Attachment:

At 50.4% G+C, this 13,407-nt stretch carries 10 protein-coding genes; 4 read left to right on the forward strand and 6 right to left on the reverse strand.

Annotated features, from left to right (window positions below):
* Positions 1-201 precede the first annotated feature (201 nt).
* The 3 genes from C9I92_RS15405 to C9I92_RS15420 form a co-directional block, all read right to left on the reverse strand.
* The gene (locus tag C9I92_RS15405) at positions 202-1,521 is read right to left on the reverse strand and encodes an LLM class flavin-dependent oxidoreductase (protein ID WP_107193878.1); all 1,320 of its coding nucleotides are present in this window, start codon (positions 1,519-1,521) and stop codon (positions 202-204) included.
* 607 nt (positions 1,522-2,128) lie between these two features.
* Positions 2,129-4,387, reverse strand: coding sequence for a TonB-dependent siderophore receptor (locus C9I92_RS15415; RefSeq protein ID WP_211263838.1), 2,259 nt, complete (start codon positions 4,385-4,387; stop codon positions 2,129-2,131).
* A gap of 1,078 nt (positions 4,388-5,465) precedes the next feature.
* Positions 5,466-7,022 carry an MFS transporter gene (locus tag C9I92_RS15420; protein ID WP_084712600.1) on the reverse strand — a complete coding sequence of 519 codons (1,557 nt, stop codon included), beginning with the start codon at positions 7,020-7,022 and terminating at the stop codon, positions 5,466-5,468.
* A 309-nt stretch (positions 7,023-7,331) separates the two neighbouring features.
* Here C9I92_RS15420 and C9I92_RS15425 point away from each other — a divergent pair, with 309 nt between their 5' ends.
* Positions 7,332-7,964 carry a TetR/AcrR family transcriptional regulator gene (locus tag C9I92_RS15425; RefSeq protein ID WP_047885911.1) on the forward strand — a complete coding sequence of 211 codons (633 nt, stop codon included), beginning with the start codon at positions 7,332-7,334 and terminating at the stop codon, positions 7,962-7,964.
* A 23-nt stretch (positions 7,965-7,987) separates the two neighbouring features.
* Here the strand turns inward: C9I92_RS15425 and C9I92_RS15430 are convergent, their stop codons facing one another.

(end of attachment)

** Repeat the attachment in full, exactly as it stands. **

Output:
At 50.4% G+C, this 13,407-nt stretch carries 10 protein-coding genes; 4 read left to right on the forward strand and 6 right to left on the reverse strand.

Annotated features, from left to right (window positions below):
* Positions 1-201 precede the first annotated feature (201 nt).
* The 3 genes from C9I92_RS15405 to C9I92_RS15420 form a co-directional block, all read right to left on the reverse strand.
* The gene (locus tag C9I92_RS15405) at positions 202-1,521 is read right to left on the reverse strand and encodes an LLM class flavin-dependent oxidoreductase (protein ID WP_107193878.1); all 1,320 of its coding nucleotides are present in this window, start codon (positions 1,519-1,521) and stop codon (positions 202-204) included.
* 607 nt (positions 1,522-2,128) lie between these two features.
* Positions 2,129-4,387, reverse strand: coding sequence for a TonB-dependent siderophore receptor (locus C9I92_RS15415; RefSeq protein ID WP_211263838.1), 2,259 nt, complete (start codon positions 4,385-4,387; stop codon positions 2,129-2,131).
* A gap of 1,078 nt (positions 4,388-5,465) precedes the next feature.
* Positions 5,466-7,022 carry an MFS transporter gene (locus tag C9I92_RS15420; protein ID WP_084712600.1) on the reverse strand — a complete coding sequence of 519 codons (1,557 nt, stop codon included), beginning with the start codon at positions 7,020-7,022 and terminating at the stop codon, positions 5,466-5,468.
* A 309-nt stretch (positions 7,023-7,331) separates the two neighbouring features.
* Here C9I92_RS15420 and C9I92_RS15425 point away from each other — a divergent pair, with 309 nt between their 5' ends.
* Positions 7,332-7,964 carry a TetR/AcrR family transcriptional regulator gene (locus tag C9I92_RS15425; RefSeq protein ID WP_047885911.1) on the forward strand — a complete coding sequence of 211 codons (633 nt, stop codon included), beginning with the start codon at positions 7,332-7,334 and terminating at the stop codon, positions 7,962-7,964.
* A 23-nt stretch (positions 7,965-7,987) separates the two neighbouring features.
* Here the strand turns inward: C9I92_RS15425 and C9I92_RS15430 are convergent, their stop codons facing one another.